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Old 02-18-2012, 01:47 AM
Chris Hiestand
 
Default Problem Installing libc6 (eglibc) from netboot image

It seems that during a preseeded installation today my squeeze VM installed a proposed update when it shouldn't have:

> root@test:/usr/share/doc# dpkg -l |grep 2.11.3-3
> ii libc-bin 2.11.3-3 Embedded GNU C Library: Binaries
> ii libc6 2.11.3-3 Embedded GNU C Library: Shared libraries
> ii locales 2.11.3-3 Embedded GNU C Library: National Language (locale) data [support]
> ii nscd 2.11.3-3 Embedded GNU C Library: Name Service Cache Daemon


This breaks dependencies:

> root@test:/# apt-get install build-essential
> The following packages have unmet dependencies:
> build-essential : Depends: libc6-dev but it is not going to be installed or
> libc-dev
> Depends: g++ (>= 4:4.4.3) but it is not going to be installed
> E: Broken packages
>

following the chain down…

> root@test:/etc# apt-get install libc6-i386
> ...
> libc6-i386 : Depends: libc6 (= 2.11.3-2) but 2.11.3-3 is to be installed


Now this is odd because squeeze (stable) is only supposed to be installing 2.11.3-2:
http://packages.debian.org/source/squeeze/eglibc

2.11.3-3 is available in proposed updates:
http://qa.debian.org/madison.php?package=eglibc

And is downloadable:
http://ftp.us.debian.org/debian/pool/main/e/eglibc/


And of course, my sources.list is a squeeze-only list and does not contain proposed updates. I think this is supported because "apt-cache showpkg libc6" shows the new version (already installed) and the old version in the repository. So I think the netboot installer somehow incorrectly installed the proposed-update. Or maybe a repository temporarily contained the new version when it shouldn't have. Or maybe the new version is being rolled out right now but all the mirrors haven't been updated yet.

Or maybe I'm messed something up. This doesn't effect me too terribly right now, I just wanted to post this in case someone else was having a similar problem.

-Chris

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Old 02-18-2012, 07:16 AM
Bob Proulx
 
Default Problem Installing libc6 (eglibc) from netboot image

Chris Hiestand wrote:
> It seems that during a preseeded installation today my squeeze VM
> installed a proposed update when it shouldn't have:

Or did you simply catch an archive in the middle of being updated?
That shouldn't happen but depends upon the mirror you are using.

> > root@test:/usr/share/doc# dpkg -l |grep 2.11.3-3
> > ii libc-bin 2.11.3-3 Embedded GNU C Library: Binaries
> > ii libc6 2.11.3-3 Embedded GNU C Library: Shared libraries
> > ii locales 2.11.3-3 Embedded GNU C Library: National Language (locale) data [support]
> > ii nscd 2.11.3-3 Embedded GNU C Library: Name Service Cache Daemon

Those appeared in Squeeze today.

> This breaks dependencies:
>
> > root@test:/# apt-get install build-essential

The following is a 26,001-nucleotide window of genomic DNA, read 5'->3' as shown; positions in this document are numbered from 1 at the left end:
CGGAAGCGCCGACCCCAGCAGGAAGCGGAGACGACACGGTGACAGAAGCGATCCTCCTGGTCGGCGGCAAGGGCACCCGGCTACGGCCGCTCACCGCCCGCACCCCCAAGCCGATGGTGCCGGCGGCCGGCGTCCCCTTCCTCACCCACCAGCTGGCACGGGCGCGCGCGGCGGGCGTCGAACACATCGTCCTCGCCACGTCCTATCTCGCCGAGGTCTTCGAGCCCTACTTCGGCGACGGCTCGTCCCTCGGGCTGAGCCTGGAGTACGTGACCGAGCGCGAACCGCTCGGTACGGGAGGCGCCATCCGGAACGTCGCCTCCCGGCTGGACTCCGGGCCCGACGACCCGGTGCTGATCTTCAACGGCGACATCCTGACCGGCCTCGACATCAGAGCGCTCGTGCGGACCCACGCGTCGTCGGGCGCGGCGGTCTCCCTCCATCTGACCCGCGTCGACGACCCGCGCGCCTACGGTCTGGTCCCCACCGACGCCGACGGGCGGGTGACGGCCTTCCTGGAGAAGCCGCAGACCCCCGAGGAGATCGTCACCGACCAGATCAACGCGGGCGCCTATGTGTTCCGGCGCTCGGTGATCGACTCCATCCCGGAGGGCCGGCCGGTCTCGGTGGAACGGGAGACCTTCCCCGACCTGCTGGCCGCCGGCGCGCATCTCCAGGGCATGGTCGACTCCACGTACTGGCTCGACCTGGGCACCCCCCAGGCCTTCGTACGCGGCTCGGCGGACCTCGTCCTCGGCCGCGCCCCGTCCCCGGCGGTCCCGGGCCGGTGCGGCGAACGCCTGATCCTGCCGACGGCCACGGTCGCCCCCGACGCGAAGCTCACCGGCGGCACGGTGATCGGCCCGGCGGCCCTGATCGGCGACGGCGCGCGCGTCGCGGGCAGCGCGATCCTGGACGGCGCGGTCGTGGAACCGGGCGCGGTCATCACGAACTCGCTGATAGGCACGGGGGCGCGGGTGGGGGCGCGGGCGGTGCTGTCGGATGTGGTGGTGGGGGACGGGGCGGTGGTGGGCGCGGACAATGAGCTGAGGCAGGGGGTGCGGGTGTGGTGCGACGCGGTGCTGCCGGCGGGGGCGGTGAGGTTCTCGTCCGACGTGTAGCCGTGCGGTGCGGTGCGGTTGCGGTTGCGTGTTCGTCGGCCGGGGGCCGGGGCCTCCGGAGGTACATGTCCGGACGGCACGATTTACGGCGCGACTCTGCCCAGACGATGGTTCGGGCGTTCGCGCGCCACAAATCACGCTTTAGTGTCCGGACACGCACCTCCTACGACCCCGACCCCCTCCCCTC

> > The following packages have unmet dependencies:
> > build-essential : Depends: libc6-dev but it is not going to be installed or
> > libc-dev
> > Depends: g++ (>= 4:4.4.3) but it is not going to be installed
> > E: Broken packages

Fine for me.

$ apt-cache policy libc6-dev
libc6-dev:
Installed: 2.11.3-3
Candidate: 2.11.3-3
Version table:
*** 2.11.3-3 0
500 http://ftp.us.debian.org/debian/ squeeze-updates/main i386 Packages
100 /var/lib/dpkg/status
2.11.3-2 0
500 http://ftp.us.debian.org/debian/ squeeze/main i386 Packages

$ apt-cache policy g++
g++:
Installed: 4:4.4.5-1
Candidate: 4:4.4.5-1
Version table:
*** 4:4.4.5-1 0
500 http://ftp.us.debian.org/debian/ squeeze/main i386 Packages
100 /var/lib/dpkg/status

> > root@test:/etc# apt-get install libc6-i386
> > ...
> > libc6-i386 : Depends: libc6 (= 2.11.3-2) but 2.11.3-3 is to be installed

Where does your libc6-i386 come from? It doesn't appear in the
archives for me.

# apt-get install libc6-i386
Reading package lists... Done
Building dependency tree
Reading state information... Done
Package libc6-i386 is not available, but is referred to by another package.
This may mean that the package is missing, has been obsoleted, or
is only available from another source

E: Package 'libc6-i386' has no installation candidate

I have libc6-i686 installed.

> Now this is odd because squeeze (stable) is only supposed to be
> installing 2.11.3-2:

True yesterday. Today 2.11.3-3 is in the released archive. I think
you caught an archive in update transition. That shouldn't be a
problem if the mirror is being updated using the proper upgrade
scripts. But if they are using something like rsync unscripted then
it might happen. Try it again or change mirrors. I bet it will work
now.

Bob
 
Old 02-23-2012, 08:29 PM
Chris Hiestand
 
Default Problem Installing libc6 (eglibc) from netboot image

On Feb 18, 2012, at 12:16 AM, Bob Proulx wrote:

> Chris Hiestand wrote:
>> It seems that during a preseeded installation today my squeeze VM
>> installed a proposed update when it shouldn't have:
>
> Or did you simply catch an archive in the middle of being updated?